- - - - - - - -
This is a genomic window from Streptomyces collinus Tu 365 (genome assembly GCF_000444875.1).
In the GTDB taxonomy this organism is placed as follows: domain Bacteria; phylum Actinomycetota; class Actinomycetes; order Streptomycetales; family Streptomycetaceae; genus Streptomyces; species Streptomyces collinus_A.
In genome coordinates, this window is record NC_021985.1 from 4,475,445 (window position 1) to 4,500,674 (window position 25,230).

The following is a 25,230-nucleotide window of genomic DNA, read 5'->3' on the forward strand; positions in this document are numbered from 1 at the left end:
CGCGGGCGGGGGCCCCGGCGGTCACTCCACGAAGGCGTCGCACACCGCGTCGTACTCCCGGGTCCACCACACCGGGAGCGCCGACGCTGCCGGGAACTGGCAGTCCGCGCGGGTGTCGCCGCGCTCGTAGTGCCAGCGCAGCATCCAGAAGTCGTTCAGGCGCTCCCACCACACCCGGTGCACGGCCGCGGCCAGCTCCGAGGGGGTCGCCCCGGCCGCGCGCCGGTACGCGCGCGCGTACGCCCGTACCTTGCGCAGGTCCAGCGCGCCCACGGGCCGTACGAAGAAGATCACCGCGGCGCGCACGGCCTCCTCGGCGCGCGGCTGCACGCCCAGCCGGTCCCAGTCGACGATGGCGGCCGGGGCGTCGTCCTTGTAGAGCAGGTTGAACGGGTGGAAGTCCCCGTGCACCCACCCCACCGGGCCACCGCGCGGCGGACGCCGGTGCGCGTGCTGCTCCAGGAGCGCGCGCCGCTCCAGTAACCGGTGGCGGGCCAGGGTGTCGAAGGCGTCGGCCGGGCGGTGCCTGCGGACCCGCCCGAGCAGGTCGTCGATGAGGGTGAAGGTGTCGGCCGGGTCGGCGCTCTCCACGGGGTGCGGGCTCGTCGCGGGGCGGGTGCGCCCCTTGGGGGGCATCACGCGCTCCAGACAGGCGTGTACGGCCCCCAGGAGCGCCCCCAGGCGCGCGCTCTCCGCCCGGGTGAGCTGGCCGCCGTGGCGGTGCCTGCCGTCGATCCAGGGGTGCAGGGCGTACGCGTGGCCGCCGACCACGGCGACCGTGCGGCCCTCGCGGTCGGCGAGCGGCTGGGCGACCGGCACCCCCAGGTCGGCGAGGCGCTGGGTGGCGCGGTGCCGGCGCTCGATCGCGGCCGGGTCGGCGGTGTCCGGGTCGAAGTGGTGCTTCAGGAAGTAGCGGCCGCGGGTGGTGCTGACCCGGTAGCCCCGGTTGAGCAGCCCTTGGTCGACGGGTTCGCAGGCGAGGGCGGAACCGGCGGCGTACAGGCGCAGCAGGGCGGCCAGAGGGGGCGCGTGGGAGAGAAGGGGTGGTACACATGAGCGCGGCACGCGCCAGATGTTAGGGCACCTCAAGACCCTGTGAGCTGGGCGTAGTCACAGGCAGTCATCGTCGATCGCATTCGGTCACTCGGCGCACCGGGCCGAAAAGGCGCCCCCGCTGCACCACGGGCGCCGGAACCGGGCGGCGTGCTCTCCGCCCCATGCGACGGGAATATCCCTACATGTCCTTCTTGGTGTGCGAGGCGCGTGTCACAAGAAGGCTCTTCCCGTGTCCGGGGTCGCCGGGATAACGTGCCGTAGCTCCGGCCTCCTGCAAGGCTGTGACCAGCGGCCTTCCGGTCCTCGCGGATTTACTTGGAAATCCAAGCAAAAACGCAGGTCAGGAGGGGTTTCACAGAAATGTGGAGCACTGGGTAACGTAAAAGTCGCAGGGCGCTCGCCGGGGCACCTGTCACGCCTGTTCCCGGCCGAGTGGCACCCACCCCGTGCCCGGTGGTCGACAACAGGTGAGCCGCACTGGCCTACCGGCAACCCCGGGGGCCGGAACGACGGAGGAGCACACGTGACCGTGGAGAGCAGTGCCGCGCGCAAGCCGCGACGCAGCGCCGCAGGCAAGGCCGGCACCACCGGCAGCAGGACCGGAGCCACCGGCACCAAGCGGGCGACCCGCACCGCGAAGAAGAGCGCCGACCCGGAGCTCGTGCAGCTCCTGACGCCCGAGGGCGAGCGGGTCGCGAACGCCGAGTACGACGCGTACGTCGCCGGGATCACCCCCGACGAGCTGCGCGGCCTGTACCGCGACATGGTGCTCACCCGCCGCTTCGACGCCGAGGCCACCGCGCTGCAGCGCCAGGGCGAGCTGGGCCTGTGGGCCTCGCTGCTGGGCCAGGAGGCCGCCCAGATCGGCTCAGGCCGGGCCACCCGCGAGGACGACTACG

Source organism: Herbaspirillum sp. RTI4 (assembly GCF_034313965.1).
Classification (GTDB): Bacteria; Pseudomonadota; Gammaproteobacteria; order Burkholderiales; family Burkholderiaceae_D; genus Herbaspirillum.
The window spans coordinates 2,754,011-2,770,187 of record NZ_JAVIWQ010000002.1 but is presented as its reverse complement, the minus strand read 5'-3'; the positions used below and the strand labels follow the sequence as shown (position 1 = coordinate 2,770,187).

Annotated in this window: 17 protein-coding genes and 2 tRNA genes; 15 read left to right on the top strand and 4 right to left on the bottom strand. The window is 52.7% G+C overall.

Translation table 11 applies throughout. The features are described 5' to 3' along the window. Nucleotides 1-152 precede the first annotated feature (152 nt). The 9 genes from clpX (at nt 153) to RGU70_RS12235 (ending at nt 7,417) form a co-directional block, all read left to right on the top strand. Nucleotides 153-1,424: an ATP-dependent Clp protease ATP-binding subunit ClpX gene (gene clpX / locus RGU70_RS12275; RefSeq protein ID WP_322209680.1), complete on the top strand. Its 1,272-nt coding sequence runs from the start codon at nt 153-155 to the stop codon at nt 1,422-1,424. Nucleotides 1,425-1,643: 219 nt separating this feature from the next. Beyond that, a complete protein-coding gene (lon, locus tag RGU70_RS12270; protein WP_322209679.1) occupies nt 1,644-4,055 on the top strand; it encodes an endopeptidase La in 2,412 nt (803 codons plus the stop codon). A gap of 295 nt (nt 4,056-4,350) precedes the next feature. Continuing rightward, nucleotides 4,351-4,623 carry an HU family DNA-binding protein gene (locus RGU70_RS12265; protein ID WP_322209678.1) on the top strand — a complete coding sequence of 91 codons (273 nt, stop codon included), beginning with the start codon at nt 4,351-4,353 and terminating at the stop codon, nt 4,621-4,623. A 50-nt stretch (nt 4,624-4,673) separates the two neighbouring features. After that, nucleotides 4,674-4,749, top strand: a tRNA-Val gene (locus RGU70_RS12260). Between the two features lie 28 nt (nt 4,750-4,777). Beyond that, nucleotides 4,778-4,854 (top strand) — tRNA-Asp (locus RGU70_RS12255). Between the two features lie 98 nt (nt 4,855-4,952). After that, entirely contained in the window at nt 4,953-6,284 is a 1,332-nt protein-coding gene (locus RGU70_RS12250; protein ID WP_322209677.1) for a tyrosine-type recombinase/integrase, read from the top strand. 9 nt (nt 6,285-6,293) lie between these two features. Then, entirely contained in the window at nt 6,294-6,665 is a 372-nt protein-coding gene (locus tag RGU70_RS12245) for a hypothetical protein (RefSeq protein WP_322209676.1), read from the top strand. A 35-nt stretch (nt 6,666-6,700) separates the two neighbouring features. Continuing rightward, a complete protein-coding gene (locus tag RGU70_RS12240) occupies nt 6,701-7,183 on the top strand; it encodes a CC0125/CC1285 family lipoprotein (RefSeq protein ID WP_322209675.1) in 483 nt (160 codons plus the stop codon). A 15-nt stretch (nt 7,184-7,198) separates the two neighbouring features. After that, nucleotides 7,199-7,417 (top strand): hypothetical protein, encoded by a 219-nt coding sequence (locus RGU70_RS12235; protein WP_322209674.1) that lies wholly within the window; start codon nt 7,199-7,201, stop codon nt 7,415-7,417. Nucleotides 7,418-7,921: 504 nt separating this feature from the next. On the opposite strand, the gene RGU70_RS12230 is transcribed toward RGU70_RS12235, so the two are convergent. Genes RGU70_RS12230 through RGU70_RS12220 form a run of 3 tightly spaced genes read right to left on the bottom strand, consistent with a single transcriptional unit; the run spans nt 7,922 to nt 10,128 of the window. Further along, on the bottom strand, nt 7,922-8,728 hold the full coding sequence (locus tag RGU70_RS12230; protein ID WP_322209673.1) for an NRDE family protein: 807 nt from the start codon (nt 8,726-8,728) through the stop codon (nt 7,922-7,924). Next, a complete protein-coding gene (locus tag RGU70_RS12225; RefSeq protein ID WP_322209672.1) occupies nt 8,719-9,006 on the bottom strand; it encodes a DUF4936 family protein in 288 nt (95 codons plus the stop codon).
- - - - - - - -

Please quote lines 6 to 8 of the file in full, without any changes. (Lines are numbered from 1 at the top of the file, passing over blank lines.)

Source organism: Herbaspirillum sp. RTI4 (assembly GCF_034313965.1).
Classification (GTDB): Bacteria; Pseudomonadota; Gammaproteobacteria; order Burkholderiales; family Burkholderiaceae_D; genus Herbaspirillum.
The window spans coordinates 2,754,011-2,770,187 of record NZ_JAVIWQ010000002.1 but is presented as its reverse complement, the minus strand read 5'-3'; the positions used below and the strand labels follow the sequence as shown (position 1 = coordinate 2,770,187).